A record quarter for
is not as fast as it seems.
Tesla announced on Saturday morning that it had delivered 180,570 cars worldwide in the fourth quarter, setting a new company record. That brings the 2020 total of almost 500,000in line with the company’s most recent guidelines. The company also said it will soon begin shipping its China-made Model Y crossover vehicle to customers.
Meeting the leadership is certainly good news, but it is hardly a huge operational feat that should dazzle Wall Street. For starters, making operational forecasts is a routine occurrence for most members of the S&P 500, to which Tesla was added last month.
And investors shouldn’t forget about this chief executive
once in 2016 claimed that Tesla would sell a million cars by 2020. Since he made that claim, Tesla stock has rebounded nearly five-fold. Last year came and went even without Mr Musk’s promise to have one million fully autonomous “robot axes” on the streets by the end of 2020.
Back to the present, the company said it produced almost as many cars as it delivered to customers in the fourth quarter. However, in October, Tesla said it had enough manufacturing capacity installed to produce 210,000 in the quarter, suggesting that capacity utilization was actually 86% for the quarter.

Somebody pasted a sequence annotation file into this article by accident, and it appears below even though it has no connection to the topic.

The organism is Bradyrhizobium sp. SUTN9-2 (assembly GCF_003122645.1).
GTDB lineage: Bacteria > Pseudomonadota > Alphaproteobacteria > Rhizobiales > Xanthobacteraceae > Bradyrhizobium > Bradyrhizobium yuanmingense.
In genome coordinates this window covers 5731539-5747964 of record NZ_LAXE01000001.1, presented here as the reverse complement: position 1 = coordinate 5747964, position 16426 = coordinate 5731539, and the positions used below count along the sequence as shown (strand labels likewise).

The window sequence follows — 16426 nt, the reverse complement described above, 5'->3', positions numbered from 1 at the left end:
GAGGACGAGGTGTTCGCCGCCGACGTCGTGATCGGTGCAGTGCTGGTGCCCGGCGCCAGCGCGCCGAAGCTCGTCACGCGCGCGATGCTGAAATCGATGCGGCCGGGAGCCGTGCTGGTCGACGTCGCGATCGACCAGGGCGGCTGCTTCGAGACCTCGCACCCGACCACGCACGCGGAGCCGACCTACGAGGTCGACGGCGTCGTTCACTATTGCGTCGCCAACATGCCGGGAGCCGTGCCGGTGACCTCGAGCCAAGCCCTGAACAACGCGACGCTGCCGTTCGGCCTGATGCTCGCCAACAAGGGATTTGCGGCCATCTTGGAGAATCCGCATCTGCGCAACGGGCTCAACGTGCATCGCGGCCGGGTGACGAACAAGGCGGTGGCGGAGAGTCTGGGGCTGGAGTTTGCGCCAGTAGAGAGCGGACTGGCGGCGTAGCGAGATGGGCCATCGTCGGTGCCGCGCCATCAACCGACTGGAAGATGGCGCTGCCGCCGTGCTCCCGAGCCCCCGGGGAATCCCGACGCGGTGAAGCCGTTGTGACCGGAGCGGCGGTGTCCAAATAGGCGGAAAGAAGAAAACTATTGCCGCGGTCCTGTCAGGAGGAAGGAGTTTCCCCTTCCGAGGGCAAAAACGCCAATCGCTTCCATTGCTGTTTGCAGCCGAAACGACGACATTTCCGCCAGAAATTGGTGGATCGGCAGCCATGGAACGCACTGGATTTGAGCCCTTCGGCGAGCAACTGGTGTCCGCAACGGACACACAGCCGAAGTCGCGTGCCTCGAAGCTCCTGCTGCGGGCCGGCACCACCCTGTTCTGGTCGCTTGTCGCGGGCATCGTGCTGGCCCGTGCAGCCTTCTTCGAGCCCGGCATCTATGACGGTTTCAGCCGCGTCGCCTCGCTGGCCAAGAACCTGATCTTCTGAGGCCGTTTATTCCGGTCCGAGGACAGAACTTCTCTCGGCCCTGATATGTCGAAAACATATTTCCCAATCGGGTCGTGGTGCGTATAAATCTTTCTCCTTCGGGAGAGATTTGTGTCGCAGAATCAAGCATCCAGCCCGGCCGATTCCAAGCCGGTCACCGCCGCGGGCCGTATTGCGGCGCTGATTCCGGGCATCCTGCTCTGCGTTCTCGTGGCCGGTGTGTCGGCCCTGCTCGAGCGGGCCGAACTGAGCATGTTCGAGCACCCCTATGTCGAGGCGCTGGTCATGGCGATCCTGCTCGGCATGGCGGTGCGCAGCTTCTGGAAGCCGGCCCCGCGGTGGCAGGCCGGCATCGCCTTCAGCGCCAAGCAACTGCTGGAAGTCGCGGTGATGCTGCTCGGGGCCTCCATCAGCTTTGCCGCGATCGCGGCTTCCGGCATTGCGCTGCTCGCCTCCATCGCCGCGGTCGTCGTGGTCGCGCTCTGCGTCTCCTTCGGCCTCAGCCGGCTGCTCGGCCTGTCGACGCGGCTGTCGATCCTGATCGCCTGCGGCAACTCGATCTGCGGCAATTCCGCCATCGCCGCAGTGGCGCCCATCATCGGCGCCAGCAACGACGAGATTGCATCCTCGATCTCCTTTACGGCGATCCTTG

As a result of last year’s violent rally, Tesla’s market value is nearly $ 670 billion. That’s $ 1.3 million per car sold last year, and seven times the combined market value of
Still, Tesla has a tiny share of the global auto market and competition for electric cars begins to warm up. To justify the price of the stock, Tesla should exceed, not just meet, its own forecasts.
In addition, the small profit Tesla makes from selling regulatory loans to help competitors meet issuing mandates is highly flattered. While the fourth quarter balance sheet won’t be released until Tesla releases full financial results, Tesla has posted revenue of $ 1.3 billion for the previous four quarters, with a profit margin of 100%. That source of income could dwindle as more electric competition from legacy automakers comes online, which could mean fewer buyers for the loans.
These concerns don’t bother shareholders, who are sitting on huge profits. However, recent history offers a warning: Tesla’s market value has been halved twice in two episodes since 2018. In that case, stocks would still be valued at 700 times trailing earnings. The leading companies in the auto industry have historically been lucky enough to have a 10x earnings rating.
Mr Musk made a wise decision last year to sell $ 10 billion worth of fresh company stock amid the angry rally. For the average investor, it is probably a good idea to follow his example.
Write to Charley Grant at [email protected]
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